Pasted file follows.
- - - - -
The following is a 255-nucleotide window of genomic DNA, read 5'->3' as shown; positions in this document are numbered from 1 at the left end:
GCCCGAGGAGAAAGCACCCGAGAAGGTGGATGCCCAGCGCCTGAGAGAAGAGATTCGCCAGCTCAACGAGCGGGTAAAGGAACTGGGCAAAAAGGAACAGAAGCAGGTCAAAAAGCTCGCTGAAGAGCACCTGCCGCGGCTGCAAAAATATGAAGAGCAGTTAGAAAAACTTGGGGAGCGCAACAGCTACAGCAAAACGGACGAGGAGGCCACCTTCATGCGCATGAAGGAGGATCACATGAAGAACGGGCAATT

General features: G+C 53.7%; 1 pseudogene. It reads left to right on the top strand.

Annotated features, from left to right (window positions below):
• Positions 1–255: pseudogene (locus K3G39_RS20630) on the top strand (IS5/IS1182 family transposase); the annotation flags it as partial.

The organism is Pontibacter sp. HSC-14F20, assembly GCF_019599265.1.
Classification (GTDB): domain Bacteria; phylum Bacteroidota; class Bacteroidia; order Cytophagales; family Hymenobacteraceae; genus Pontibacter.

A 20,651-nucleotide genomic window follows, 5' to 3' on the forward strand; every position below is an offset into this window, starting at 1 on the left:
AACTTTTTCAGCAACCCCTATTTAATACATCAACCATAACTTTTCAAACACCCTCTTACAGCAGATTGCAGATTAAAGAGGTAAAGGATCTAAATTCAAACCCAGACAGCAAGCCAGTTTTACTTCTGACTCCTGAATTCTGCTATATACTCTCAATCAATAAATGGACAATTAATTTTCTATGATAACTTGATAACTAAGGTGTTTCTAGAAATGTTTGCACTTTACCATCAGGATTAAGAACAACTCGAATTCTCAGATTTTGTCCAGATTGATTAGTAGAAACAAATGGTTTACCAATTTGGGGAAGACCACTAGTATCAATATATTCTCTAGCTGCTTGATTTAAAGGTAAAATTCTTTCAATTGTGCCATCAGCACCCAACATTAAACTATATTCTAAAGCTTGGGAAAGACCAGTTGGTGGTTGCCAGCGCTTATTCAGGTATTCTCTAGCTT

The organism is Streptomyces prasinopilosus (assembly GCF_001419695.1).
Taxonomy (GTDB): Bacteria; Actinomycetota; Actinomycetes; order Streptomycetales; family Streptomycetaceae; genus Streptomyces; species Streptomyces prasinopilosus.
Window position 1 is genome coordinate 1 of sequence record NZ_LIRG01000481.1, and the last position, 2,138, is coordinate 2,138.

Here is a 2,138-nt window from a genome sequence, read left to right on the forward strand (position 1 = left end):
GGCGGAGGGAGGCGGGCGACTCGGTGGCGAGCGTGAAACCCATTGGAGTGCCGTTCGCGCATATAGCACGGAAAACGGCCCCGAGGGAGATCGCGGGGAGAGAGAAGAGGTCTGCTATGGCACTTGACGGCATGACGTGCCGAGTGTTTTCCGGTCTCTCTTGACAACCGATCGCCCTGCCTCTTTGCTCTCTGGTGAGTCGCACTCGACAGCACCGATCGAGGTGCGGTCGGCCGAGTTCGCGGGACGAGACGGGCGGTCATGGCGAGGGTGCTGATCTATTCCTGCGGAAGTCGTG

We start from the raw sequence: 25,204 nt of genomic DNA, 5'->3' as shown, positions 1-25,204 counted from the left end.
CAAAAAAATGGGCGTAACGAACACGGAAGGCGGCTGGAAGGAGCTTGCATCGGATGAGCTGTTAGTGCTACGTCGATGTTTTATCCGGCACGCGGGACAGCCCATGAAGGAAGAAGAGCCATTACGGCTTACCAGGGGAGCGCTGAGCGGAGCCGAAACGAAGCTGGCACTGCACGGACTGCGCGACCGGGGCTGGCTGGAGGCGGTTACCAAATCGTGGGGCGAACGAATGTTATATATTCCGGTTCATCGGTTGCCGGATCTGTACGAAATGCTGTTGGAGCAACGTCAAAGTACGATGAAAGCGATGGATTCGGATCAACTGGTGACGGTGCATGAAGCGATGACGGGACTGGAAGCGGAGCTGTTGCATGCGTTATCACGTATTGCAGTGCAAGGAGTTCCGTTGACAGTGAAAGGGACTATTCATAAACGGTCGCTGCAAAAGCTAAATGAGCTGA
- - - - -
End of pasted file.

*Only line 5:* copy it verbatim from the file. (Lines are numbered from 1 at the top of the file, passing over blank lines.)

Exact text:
• Positions 1–255: pseudogene (locus K3G39_RS20630) on the top strand (IS5/IS1182 family transposase); the annotation flags it as partial.